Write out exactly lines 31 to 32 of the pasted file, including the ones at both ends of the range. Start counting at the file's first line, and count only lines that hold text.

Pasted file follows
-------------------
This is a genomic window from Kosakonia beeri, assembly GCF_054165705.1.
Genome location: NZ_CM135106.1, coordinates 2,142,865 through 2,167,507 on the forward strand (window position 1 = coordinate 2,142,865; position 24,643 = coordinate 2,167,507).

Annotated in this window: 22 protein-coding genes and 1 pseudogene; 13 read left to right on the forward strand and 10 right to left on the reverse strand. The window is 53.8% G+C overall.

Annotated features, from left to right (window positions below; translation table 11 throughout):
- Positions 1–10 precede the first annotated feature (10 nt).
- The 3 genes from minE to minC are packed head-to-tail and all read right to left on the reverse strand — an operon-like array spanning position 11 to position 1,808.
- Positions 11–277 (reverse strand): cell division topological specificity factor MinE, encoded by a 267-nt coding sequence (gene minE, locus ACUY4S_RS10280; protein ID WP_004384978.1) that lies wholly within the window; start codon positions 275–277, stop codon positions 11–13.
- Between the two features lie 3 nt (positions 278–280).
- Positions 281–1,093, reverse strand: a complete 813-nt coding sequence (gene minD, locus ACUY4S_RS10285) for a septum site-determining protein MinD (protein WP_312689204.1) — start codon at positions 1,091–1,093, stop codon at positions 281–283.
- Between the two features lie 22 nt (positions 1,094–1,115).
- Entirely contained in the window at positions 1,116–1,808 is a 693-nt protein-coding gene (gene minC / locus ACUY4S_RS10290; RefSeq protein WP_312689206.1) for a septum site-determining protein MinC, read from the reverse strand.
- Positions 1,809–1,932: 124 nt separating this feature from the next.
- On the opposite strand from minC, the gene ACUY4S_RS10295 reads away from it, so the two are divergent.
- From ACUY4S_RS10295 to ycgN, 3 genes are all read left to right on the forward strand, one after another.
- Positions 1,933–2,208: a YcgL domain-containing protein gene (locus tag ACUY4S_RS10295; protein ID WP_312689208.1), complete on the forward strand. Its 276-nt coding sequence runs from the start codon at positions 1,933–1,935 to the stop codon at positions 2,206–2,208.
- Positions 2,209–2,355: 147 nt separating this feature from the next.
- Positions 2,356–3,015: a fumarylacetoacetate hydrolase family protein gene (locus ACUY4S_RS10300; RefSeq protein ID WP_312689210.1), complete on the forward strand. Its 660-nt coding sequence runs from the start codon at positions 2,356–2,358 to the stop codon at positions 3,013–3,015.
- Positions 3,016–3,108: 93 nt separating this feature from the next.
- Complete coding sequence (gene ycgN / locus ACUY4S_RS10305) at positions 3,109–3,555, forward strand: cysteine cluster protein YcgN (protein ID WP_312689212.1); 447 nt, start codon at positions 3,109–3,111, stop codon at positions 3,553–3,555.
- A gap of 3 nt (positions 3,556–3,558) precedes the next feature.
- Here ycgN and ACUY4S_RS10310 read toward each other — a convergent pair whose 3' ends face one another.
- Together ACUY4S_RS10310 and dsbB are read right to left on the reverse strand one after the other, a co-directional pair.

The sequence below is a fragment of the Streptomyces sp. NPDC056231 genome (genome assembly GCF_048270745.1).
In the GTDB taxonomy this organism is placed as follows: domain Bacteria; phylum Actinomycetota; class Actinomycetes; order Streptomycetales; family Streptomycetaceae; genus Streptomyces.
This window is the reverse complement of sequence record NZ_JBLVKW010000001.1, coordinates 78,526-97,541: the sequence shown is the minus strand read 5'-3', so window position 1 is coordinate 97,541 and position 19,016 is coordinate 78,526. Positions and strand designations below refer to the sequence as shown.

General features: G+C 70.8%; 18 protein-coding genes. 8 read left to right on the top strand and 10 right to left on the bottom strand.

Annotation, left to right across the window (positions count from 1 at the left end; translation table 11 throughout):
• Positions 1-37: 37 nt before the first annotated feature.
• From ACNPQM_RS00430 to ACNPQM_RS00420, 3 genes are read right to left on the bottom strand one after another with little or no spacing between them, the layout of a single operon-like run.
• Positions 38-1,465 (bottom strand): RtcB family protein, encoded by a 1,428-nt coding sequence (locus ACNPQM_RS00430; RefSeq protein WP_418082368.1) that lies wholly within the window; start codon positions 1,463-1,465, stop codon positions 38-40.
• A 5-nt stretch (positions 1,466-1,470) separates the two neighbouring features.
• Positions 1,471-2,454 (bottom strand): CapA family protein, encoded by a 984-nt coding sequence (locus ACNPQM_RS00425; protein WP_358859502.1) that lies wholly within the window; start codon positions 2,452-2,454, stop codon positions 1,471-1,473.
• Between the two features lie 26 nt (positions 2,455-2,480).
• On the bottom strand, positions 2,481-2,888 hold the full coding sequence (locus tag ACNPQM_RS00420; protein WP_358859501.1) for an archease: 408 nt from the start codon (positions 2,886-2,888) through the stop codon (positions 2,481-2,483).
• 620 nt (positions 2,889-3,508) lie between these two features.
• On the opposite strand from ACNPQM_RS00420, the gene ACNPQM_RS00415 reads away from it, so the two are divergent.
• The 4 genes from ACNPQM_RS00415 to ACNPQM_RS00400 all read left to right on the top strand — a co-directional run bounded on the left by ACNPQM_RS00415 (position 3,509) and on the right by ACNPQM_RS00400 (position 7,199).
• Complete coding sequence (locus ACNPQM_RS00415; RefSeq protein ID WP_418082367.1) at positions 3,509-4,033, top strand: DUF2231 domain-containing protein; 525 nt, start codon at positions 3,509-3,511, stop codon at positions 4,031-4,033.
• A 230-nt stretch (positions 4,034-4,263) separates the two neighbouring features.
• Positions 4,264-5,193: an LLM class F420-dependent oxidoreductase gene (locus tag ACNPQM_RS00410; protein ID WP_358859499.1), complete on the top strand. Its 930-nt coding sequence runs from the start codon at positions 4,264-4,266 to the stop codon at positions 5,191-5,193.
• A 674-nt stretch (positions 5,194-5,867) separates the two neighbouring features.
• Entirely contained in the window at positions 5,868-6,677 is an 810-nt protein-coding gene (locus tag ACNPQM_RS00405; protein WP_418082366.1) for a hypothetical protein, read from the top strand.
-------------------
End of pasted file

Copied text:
• A 5-nt stretch (positions 1,466-1,470) separates the two neighbouring features.
• Positions 1,471-2,454 (bottom strand): CapA family protein, encoded by a 984-nt coding sequence (locus ACNPQM_RS00425; protein WP_358859502.1) that lies wholly within the window; start codon positions 2,452-2,454, stop codon positions 1,471-1,473.